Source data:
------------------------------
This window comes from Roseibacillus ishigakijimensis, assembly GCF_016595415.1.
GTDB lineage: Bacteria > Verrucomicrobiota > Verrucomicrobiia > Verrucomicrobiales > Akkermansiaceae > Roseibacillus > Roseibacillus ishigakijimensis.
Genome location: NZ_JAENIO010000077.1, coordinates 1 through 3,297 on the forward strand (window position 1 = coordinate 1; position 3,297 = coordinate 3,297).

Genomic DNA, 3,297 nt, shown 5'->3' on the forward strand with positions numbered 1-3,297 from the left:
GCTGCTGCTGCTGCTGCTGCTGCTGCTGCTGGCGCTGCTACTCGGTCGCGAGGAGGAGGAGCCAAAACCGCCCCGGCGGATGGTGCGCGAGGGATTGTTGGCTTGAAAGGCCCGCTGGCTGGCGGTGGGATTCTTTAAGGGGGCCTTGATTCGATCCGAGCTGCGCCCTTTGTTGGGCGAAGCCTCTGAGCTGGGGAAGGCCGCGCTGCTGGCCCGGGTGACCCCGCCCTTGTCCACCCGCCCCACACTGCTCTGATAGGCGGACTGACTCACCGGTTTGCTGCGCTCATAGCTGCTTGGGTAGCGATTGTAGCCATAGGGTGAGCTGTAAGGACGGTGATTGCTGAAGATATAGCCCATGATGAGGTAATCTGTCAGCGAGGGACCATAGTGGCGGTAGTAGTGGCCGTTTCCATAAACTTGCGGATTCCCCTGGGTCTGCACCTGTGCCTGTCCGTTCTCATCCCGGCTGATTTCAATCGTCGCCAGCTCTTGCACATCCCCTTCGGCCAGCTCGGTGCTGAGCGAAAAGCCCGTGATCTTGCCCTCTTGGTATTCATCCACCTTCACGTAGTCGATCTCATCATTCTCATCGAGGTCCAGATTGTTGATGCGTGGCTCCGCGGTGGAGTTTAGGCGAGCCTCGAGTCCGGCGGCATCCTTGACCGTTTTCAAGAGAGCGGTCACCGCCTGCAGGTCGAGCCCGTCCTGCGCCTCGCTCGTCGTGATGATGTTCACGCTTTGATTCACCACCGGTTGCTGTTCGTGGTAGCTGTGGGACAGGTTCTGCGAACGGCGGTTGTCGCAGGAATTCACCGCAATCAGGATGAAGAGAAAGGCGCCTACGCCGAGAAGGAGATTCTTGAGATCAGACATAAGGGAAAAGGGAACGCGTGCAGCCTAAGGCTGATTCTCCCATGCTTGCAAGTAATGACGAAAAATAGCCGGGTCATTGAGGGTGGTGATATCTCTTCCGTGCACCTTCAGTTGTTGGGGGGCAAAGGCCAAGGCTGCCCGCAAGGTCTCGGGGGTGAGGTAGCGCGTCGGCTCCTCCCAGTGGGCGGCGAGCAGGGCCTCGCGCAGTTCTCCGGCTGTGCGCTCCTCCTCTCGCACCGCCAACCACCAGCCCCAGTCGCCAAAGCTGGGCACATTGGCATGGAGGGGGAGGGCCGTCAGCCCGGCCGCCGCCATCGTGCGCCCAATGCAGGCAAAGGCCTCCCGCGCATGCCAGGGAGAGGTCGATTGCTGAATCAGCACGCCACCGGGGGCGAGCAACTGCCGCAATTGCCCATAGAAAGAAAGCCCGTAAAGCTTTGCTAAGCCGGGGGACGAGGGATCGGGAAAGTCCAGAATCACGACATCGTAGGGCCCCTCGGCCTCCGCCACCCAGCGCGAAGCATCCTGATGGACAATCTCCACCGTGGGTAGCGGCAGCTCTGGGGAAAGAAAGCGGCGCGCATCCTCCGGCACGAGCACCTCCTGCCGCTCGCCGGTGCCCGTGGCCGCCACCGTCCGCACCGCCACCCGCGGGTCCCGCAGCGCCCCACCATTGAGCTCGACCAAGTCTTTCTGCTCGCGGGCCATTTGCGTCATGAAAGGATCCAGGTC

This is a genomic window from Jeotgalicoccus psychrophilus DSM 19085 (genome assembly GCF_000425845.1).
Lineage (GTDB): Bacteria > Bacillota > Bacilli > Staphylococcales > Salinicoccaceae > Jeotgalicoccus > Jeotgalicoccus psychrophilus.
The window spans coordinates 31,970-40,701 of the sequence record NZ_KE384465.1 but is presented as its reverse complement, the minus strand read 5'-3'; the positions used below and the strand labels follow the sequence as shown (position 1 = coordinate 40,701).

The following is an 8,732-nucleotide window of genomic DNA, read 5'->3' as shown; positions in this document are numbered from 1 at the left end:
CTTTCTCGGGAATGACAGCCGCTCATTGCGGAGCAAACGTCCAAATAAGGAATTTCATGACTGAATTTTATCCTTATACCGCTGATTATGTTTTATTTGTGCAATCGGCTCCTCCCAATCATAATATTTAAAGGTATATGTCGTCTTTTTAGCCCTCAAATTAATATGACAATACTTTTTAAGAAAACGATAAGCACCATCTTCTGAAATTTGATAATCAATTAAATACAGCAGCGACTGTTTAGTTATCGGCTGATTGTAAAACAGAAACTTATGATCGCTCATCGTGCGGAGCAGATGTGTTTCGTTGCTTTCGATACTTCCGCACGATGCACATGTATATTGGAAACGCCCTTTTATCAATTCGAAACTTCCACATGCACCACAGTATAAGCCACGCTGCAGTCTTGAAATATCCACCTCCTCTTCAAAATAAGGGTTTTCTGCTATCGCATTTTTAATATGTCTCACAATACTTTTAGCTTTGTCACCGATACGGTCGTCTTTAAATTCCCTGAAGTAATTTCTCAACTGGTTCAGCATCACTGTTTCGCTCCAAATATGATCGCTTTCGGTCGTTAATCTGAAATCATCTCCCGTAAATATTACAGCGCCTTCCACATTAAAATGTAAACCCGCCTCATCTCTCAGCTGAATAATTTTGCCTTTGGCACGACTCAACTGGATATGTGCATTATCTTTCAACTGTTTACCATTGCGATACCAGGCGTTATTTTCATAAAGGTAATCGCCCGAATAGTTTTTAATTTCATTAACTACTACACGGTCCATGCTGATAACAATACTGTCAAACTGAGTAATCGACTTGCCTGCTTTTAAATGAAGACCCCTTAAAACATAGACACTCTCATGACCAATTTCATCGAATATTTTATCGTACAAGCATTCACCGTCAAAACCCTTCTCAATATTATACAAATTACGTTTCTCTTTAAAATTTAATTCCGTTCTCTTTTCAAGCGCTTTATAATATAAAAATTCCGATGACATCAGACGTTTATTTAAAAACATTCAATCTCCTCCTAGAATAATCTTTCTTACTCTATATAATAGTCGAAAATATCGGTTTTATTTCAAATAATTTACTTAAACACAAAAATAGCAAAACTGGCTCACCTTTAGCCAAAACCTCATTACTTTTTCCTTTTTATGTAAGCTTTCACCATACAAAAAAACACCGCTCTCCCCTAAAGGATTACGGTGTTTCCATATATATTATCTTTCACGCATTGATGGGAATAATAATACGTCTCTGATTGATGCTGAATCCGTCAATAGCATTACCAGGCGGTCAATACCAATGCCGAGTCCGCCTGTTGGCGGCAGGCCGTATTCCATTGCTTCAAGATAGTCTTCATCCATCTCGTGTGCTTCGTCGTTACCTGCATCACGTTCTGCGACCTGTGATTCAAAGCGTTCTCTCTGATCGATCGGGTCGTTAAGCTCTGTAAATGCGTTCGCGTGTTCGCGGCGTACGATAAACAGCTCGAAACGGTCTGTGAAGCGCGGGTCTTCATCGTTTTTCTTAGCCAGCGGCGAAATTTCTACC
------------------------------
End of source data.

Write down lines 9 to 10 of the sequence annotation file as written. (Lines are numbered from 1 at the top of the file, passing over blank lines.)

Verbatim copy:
The following is an 8,732-nucleotide window of genomic DNA, read 5'->3' as shown; positions in this document are numbered from 1 at the left end:
CTTTCTCGGGAATGACAGCCGCTCATTGCGGAGCAAACGTCCAAATAAGGAATTTCATGACTGAATTTTATCCTTATACCGCTGATTATGTTTTATTTGTGCAATCGGCTCCTCCCAATCATAATATTTAAAGGTATATGTCGTCTTTTTAGCCCTCAAATTAATATGACAATACTTTTTAAGAAAACGATAAGCACCATCTTCTGAAATTTGATAATCAATTAAATACAGCAGCGACTGTTTAGTTATCGGCTGATTGTAAAACAGAAACTTATGATCGCTCATCGTGCGGAGCAGATGTGTTTCGTTGCTTTCGATACTTCCGCACGATGCACATGTATATTGGAAACGCCCTTTTATCAATTCGAAACTTCCACATGCACCACAGTATAAGCCACGCTGCAGTCTTGAAATATCCACCTCCTCTTCAAAATAAGGGTTTTCTGCTATCGCATTTTTAATATGTCTCACAATACTTTTAGCTTTGTCACCGATACGGTCGTCTTTAAATTCCCTGAAGTAATTTCTCAACTGGTTCAGCATCACTGTTTCGCTCCAAATATGATCGCTTTCGGTCGTTAATCTGAAATCATCTCCCGTAAATATTACAGCGCCTTCCACATTAAAATGTAAACCCGCCTCATCTCTCAGCTGAATAATTTTGCCTTTGGCACGACTCAACTGGATATGTGCATTATCTTTCAACTGTTTACCATTGCGATACCAGGCGTTATTTTCATAAAGGTAATCGCCCGAATAGTTTTTAATTTCATTAACTACTACACGGTCCATGCTGATAACAATACTGTCAAACTGAGTAATCGACTTGCCTGCTTTTAAATGAAGACCCCTTAAAACATAGACACTCTCATGACCAATTTCATCGAATATTTTATCGTACAAGCATTCACCGTCAAAACCCTTCTCAATATTATACAAATTACGTTTCTCTTTAAAATTTAATTCCGTTCTCTTTTCAAGCGCTTTATAATATAAAAATTCCGATGACATCAGACGTTTATTTAAAAACATTCAATCTCCTCCTAGAATAATCTTTCTTACTCTATATAATAGTCGAAAATATCGGTTTTATTTCAAATAATTTACTTAAACACAAAAATAGCAAAACTGGCTCACCTTTAGCCAAAACCTCATTACTTTTTCCTTTTTATGTAAGCTTTCACCATACAAAAAAACACCGCTCTCCCCTAAAGGATTACGGTGTTTCCATATATATTATCTTTCACGCATTGATGGGAATAATAATACGTCTCTGATTGATGCTGAATCCGTCAATAGCATTACCAGGCGGTCAATACCAATGCCGAGTCCGCCTGTTGGCGGCAGGCCGTATTCCATTGCTTCAAGATAGTCTTCATCCATCTCGTGTGCTTCGTCGTTACCTGCATCACGTTCTGCGACCTGTGATTCAAAGCGTTCTCTCTGATCGATCGGGTCGTTAAGCTCTGTAAATGCGTTCGCGTGTTCGCGGCGTACGATAAACAGCTCGAAACGGTCTGTGAAGCGCGGGTCTTCATCGTTTTTCTTAGCCAGCGGCGAAATTTCTACC